Fortunately, God has not left us orphans. He has left us His Church. He has left us the sacraments, which can heal and make us whole again. Even if we come from irreparable marriages and broken families, God has provided us with the communion of persons found in the Church. This is the supernatural family of God. (CCC 1655) Jesus Himself points to the Communion of saints, not biological or hereditary bonds, as His true family in faith, saying, Here are My mother and My brothers!(Mt. 12:49) Our families are the closest natural approximation to the spiritual communion of Persons in the Trinity. However, beyond that, we have our supernatural communion of Persons in faith and the Church, in which, we can also live a Trinitarian life. The Catechism states, For if we continue to love one another and to join in praising the Most Holy Trinity – all of us who are sons of God and form one family in Christ – we will be faithful to the deepest vocation of the Church.” (CCC 959) Our deepest vocation is to live in communion with each other in our marriages, in our families, and in our Church, serving the universal brotherhood of man, with mutual self-sacrifice and life-giving love, in imitation of the Most Holy Trinity.

  

 

Laborers in the Vineyard (the Vocation of the Laity) – October 23, 2015

“For the kingdom of heaven is like a landowner who went out early in the morning to hire laborers for his vineyard. After agreeing with the laborers for the usual daily wage, he sent them into his vineyard. When he went out about nine o’clock, he saw others standing idle in the marketplace; and he said to them, ‘You also go into the vineyard, and I will pay you whatever is right.’ So they went.  When he went out again about noon and about three o’clock, he did the same. And about five o’clock he went out and found others standing around; “and he said to them, ‘Why are you standing here idle all day?’  They said to him, ‘Because no one has hired us.’ He said to them, ‘You also go into the vineyard.’” (Mt. 20:1-7)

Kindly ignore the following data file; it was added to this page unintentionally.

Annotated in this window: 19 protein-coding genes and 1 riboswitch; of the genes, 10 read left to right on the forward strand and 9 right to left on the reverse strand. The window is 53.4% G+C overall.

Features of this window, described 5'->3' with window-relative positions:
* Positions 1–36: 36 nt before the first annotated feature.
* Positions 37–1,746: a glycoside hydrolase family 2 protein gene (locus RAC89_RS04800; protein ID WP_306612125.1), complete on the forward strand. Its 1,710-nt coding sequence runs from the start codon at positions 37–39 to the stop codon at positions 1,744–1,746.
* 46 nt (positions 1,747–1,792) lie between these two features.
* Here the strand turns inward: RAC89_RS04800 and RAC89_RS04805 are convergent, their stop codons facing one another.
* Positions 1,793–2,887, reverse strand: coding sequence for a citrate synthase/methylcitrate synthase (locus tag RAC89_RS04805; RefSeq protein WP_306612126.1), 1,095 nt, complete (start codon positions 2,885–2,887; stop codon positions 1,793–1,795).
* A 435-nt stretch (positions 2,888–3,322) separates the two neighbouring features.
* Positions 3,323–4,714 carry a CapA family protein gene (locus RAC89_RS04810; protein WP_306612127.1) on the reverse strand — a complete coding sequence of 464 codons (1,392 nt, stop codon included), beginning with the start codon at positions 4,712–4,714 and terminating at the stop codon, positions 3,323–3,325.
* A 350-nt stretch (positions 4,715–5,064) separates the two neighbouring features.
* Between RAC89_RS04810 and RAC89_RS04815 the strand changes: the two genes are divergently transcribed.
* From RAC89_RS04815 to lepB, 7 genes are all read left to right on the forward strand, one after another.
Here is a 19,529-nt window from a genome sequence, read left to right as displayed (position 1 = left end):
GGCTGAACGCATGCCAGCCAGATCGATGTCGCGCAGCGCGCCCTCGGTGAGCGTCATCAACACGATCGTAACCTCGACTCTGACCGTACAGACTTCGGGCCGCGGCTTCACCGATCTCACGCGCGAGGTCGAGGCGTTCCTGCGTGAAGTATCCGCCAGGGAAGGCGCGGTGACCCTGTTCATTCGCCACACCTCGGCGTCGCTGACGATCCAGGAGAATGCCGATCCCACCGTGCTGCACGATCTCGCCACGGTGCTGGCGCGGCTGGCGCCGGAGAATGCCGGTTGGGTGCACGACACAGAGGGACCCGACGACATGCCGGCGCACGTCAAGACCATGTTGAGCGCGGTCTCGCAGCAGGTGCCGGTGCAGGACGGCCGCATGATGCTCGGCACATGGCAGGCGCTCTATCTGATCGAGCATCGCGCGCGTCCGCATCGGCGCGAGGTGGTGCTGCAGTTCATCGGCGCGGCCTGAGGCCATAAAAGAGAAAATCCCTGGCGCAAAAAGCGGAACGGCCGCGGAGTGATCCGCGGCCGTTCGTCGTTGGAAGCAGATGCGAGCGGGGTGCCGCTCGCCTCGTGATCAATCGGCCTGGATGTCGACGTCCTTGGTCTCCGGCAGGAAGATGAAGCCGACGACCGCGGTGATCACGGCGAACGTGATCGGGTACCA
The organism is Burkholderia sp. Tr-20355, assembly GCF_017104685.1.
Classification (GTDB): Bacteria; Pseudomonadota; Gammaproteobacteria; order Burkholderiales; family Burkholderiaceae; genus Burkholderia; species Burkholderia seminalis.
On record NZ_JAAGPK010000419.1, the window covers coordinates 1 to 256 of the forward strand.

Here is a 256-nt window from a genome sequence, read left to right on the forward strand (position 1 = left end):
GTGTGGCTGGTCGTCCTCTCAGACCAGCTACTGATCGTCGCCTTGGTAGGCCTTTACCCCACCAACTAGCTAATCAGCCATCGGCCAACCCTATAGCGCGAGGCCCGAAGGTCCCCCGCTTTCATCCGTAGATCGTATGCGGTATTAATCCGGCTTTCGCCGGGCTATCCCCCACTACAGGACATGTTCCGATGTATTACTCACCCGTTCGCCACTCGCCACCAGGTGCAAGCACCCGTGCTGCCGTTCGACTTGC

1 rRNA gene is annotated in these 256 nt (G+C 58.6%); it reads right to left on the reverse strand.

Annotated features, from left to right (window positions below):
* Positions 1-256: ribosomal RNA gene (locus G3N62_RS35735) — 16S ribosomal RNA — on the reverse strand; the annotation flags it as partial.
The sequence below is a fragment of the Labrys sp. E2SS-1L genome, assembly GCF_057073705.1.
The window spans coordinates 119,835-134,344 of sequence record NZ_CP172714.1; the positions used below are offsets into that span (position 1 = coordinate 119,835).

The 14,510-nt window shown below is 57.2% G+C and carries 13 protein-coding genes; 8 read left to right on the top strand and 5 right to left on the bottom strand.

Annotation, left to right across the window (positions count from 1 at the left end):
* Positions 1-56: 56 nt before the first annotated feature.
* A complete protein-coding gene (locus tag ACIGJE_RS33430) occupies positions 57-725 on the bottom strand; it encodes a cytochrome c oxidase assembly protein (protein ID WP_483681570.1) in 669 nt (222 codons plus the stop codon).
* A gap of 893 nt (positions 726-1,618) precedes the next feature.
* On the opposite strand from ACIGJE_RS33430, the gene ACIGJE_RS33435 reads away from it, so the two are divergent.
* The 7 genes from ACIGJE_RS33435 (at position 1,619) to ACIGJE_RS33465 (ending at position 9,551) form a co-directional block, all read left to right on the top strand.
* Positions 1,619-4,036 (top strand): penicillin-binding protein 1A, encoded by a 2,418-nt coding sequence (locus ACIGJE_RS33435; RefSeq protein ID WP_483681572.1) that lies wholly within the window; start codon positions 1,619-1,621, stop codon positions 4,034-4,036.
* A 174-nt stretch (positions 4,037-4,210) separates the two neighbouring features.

God is calling each of us to work in His vineyard. Just as the landowner in the parable hires laborers, so too, Jesus says to us, “You also go into the vineyard.” The vineyard, of course, is an allusion to the world around us. God is the landowner, and we are His potential laborers. And, what is God’s work in the vineyard? Jesus Himself answers this saying, “This is the work of God, that you believe in Him whom He has sent.” (Jn. 6:29) Later on, just before His final Ascension into Heaven, Jesus gives the “Great Commission,” telling His disciples, “Go therefore and make disciples of all nations, baptizing them in the name of the Father and of the Son and of the Holy Spirit, and teaching them to obey everything that I have commanded you.” (Mt. 28:19-20) The work Jesus commands us to do in the vineyard is to spread His Gospel, the Good News, to the whole world. We are to herald the Kingdom of God. This is the universal mission of the Church. Christianity is not confined to any one region, or to any one people, or to any one time, but the Gospel is meant for all. Our labor in the vineyard is to evangelize all peoples for the salvation of souls. This is the harvest. From the time that Jesus spoke those words, 2,000 years ago, till now, it is estimated that approximately fifty billion (or 50,000,000,000) people have lived. Today alone, the world has over seven billion (or 7,000,000,000+) people. Now, that is a lot of grapes! As Jesus said, “The harvest is plentiful, but the laborers are few.” (Mt. 9:37) And so, we see in the parable, the landowner keeps coming out to the marketplace in the hours throughout the day each time to call for more laborers.* It doesn’t matter what “hour” we are called; whether in the early morning or in the late afternoon, whether early in life or late in life, God is calling us just the same, now, at this hour, urgently, “You also go into the vineyard.”